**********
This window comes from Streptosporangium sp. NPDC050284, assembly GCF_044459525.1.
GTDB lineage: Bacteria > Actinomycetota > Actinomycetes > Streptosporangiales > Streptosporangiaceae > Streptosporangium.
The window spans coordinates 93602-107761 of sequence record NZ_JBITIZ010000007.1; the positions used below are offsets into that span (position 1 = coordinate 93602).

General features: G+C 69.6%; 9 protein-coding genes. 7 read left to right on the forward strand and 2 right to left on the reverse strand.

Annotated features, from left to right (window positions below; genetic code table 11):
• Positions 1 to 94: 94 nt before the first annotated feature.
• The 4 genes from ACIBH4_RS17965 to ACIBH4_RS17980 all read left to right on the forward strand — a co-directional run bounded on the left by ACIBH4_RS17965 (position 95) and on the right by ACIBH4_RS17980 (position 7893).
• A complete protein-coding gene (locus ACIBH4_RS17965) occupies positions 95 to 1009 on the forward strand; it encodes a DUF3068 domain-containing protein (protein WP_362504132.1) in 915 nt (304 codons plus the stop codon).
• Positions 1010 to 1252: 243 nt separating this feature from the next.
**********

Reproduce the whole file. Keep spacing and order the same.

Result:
This window comes from Streptosporangium sp. NPDC050284, assembly GCF_044459525.1.
GTDB lineage: Bacteria > Actinomycetota > Actinomycetes > Streptosporangiales > Streptosporangiaceae > Streptosporangium.
The window spans coordinates 93602-107761 of sequence record NZ_JBITIZ010000007.1; the positions used below are offsets into that span (position 1 = coordinate 93602).

General features: G+C 69.6%; 9 protein-coding genes. 7 read left to right on the forward strand and 2 right to left on the reverse strand.

Annotated features, from left to right (window positions below; genetic code table 11):
• Positions 1 to 94: 94 nt before the first annotated feature.
• The 4 genes from ACIBH4_RS17965 to ACIBH4_RS17980 all read left to right on the forward strand — a co-directional run bounded on the left by ACIBH4_RS17965 (position 95) and on the right by ACIBH4_RS17980 (position 7893).
• A complete protein-coding gene (locus ACIBH4_RS17965) occupies positions 95 to 1009 on the forward strand; it encodes a DUF3068 domain-containing protein (protein WP_362504132.1) in 915 nt (304 codons plus the stop codon).
• Positions 1010 to 1252: 243 nt separating this feature from the next.